Volunteers with the Bellevue Sister Cities Association have the same trouble most years — they can't give away free trips. The association currently is...

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Volunteers with the Bellevue Sister Cities Association have the same trouble most years — they can’t give away free trips. The association currently is recruiting high-school juniors for exchange visits to Japan, Taiwan, Latvia and the Czech Republic.

In this case, there is a free lunch — and free room and board for a couple of weeks, and free tours, too.

The only obligation? Students must participate in events when representatives from the other countries visit Bellevue, and they have to make a couple of short appearances at the association’s events.

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“We have sent 85 students from the Eastside overseas in the last 20 years,” said Dorothy Webb, an association board member. “We pay for the airfare. All the students need is spending money. It is a wonderful opportunity, and many of the students who have done the exchange said it helped them get into college.

“It looks good on college applications.”

Ideally, Webb said, the youths will be high-school juniors. The program is open to students from the entire Eastside, not just Bellevue.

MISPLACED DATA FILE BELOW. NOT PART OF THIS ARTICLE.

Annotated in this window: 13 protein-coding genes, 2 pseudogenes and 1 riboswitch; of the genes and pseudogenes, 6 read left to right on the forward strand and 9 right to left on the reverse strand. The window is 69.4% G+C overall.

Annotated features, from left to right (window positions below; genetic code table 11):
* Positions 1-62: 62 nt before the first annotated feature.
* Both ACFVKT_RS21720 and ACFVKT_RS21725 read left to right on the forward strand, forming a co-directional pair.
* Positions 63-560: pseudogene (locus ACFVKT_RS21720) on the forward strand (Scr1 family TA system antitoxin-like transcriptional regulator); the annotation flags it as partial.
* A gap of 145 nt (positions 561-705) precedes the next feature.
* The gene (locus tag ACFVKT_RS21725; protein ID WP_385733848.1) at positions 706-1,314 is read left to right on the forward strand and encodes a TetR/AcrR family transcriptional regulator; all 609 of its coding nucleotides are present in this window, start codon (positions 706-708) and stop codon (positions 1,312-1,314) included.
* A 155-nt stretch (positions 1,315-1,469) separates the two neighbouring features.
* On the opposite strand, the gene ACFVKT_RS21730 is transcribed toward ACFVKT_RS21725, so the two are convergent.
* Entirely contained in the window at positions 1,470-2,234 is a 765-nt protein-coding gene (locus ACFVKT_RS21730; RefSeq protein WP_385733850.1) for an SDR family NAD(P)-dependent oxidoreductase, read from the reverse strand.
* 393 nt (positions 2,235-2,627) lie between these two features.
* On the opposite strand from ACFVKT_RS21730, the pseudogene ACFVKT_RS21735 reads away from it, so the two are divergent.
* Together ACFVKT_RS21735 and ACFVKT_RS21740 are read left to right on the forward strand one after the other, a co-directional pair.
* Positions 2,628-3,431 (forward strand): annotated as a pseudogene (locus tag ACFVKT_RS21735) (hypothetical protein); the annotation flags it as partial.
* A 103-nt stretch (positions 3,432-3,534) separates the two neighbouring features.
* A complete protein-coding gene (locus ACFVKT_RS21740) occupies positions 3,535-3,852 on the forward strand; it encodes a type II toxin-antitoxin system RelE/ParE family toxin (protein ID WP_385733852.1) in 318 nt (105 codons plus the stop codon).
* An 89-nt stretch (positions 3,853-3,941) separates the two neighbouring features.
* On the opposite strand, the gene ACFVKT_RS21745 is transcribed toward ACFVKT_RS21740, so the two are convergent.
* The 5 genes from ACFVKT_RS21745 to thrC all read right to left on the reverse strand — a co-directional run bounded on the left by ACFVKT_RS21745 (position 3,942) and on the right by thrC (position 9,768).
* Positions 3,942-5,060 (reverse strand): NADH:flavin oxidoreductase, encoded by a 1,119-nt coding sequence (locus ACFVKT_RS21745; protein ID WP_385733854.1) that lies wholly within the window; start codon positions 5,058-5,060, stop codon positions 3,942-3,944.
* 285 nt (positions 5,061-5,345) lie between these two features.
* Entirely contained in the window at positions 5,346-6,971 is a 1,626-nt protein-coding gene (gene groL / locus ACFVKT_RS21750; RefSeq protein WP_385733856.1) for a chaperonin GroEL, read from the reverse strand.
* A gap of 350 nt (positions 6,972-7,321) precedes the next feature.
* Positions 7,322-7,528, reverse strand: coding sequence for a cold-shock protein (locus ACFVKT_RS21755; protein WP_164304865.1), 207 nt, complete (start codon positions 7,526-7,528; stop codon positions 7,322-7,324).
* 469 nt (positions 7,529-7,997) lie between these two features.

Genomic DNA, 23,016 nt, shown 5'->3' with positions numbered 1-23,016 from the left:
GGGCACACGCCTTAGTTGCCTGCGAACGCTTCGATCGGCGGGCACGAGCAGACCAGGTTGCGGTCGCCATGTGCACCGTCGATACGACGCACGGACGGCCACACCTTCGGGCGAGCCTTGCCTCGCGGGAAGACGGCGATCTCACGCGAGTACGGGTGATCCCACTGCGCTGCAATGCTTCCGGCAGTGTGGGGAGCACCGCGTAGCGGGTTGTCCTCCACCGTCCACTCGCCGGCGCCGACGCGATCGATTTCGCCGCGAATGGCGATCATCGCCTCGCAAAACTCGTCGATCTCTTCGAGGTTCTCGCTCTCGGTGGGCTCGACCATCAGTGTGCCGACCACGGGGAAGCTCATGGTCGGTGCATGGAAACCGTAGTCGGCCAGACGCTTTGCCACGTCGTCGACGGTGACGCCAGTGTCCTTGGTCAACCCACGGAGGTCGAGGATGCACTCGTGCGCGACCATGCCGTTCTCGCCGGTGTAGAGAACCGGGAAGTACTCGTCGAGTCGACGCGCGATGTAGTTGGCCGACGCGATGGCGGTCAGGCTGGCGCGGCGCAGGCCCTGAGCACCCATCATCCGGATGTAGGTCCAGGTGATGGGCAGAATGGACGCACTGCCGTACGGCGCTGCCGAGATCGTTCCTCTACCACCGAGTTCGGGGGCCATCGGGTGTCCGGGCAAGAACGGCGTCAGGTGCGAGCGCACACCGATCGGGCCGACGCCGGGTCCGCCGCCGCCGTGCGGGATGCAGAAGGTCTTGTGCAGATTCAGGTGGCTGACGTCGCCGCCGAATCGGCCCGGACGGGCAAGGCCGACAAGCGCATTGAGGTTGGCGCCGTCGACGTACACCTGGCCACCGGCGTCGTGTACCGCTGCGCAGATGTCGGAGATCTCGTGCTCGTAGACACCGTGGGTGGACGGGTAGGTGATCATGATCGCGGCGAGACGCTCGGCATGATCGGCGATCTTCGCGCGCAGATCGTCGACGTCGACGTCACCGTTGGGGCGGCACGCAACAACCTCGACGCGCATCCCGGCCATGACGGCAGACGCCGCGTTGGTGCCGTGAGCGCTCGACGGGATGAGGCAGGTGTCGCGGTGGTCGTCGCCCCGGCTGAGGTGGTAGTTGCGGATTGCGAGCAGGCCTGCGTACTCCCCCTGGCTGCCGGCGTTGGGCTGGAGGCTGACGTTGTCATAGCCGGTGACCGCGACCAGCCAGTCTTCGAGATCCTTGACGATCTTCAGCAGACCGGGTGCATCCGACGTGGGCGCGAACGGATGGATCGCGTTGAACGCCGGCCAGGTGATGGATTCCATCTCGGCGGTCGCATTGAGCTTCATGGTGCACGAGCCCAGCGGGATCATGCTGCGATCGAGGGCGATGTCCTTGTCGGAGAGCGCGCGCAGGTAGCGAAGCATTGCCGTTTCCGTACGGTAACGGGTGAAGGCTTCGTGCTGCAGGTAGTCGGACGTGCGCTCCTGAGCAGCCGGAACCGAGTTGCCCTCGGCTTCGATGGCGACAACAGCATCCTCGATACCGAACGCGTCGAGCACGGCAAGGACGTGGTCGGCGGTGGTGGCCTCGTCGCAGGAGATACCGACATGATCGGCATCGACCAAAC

For information, call Webb at 425-635-9394.

Admirable role model

Actress Marlee Matlin visited Seattle on Sunday, thanks to Julie Ellenhorn of Bellevue and Lisa Brashem of Issaquah. Ellenhorn and Brashem were co-chairwomen of the Jewish Federation of Greater Seattle’s Connections Brunch at the Seattle Sheraton Hotel.

Matlin won an Oscar for her role in “Children of a Lesser God” and appears frequently on television shows.

At Sunday’s brunch she announced an upcoming role in the ABC hit show “Desperate Housewives.” Matlin assured the audience that she “won’t be sleeping with the gardener.”

During the question-and-answer session, brunch attendees wanted more than Hollywood gossip, said Cynthia Flash of Bellevue.

“The women wanted to know how Marlee juggles it all,” Flash said. “She’s a mom of four, a movie actress and contributes her time to charity.”

Matlin explained that she has hired help on weekdays and that her police-officer husband works just three days a week.

On a roll

Bill Pace, operator of the Mercer Slough Blueberry Farm in Bellevue, hopes February will be a healthier month for his family.

His wife, Wilma, had a heart attack Jan. 2 and needed heart surgery. Then he had a hip replacement a couple of weeks later. The reason he finally decided to have the surgery?

“My bowling was going to pot,” the 74-year-old said. “I’d had my left knee replaced a couple years ago and knew the recovery was easy.”

The ugliest part of the replacement, Pace said, was being conscious enough during the surgery to hear his hip bone being cut and listening to the clanging as the new part was being installed.

“But I couldn’t feel a thing,” he said.

He plans to watch his bowling buddies in action this week or next, but he won’t be ready to pick up his own ball for a while.

“I’m not sure they miss me,” Pace said. “I was averaging 160 or so when I left for surgery. My substitute is averaging 230.”

One last grin

A big thumbs up to the owner of the license-plate holder on the SUV seen in Bellevue recently. It read:

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Sherry Grindeland: 206-515-5633 or sgrindeland@seattletimes.com